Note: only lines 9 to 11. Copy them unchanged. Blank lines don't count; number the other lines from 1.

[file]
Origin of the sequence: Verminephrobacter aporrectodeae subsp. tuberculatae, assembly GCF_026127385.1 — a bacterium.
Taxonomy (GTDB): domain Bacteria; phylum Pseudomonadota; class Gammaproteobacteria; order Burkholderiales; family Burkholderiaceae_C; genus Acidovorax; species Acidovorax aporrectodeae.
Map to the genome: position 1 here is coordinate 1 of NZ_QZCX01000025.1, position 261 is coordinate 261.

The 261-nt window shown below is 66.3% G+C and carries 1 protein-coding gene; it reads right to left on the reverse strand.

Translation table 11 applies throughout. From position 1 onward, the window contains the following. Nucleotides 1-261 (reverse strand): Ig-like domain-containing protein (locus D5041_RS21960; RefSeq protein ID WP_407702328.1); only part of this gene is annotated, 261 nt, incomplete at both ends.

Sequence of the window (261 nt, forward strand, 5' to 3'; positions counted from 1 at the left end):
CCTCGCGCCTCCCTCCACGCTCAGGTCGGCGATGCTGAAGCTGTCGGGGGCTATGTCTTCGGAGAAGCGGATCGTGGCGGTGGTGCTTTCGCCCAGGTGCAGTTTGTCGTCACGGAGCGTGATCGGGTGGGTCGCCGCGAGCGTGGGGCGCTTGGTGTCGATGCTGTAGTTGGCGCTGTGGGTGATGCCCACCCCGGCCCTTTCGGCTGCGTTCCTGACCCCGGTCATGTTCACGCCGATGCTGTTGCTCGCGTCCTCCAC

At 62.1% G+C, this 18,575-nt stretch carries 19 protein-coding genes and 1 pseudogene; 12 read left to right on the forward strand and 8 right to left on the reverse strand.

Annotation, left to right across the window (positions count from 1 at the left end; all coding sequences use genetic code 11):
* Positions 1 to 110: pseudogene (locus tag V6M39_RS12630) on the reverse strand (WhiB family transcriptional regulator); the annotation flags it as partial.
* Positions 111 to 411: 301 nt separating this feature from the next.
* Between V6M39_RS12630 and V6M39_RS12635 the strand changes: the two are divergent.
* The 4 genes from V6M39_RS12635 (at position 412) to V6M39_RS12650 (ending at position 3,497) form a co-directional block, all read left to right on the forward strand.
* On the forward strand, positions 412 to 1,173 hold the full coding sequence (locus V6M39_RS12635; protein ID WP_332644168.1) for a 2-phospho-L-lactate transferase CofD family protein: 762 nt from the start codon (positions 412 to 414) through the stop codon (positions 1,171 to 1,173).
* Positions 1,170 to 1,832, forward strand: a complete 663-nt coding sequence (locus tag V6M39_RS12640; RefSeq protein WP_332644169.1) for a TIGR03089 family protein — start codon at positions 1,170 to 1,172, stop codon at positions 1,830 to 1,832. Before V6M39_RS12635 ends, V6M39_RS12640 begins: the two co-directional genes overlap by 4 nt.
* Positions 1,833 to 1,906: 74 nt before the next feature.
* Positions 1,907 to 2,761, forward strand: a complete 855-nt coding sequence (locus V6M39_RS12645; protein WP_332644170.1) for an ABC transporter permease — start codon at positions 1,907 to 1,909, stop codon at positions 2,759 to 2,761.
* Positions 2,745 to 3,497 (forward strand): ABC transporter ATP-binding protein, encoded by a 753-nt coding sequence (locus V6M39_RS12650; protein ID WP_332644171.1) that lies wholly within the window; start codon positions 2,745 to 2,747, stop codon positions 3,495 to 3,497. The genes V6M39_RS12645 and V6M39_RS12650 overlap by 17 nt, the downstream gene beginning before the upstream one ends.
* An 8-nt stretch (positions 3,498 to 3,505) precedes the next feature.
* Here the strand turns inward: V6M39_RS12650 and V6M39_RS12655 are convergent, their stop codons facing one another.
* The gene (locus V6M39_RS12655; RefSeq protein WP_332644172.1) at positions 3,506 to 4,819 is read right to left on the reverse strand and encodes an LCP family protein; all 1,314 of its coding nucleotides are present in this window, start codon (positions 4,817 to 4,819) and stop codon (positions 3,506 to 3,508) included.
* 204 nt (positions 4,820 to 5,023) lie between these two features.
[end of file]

Annotation, left to right across the window (positions count from 1 at the left end; all coding sequences use genetic code 11):
* Positions 1 to 110: pseudogene (locus tag V6M39_RS12630) on the reverse strand (WhiB family transcriptional regulator); the annotation flags it as partial.
* Positions 111 to 411: 301 nt separating this feature from the next.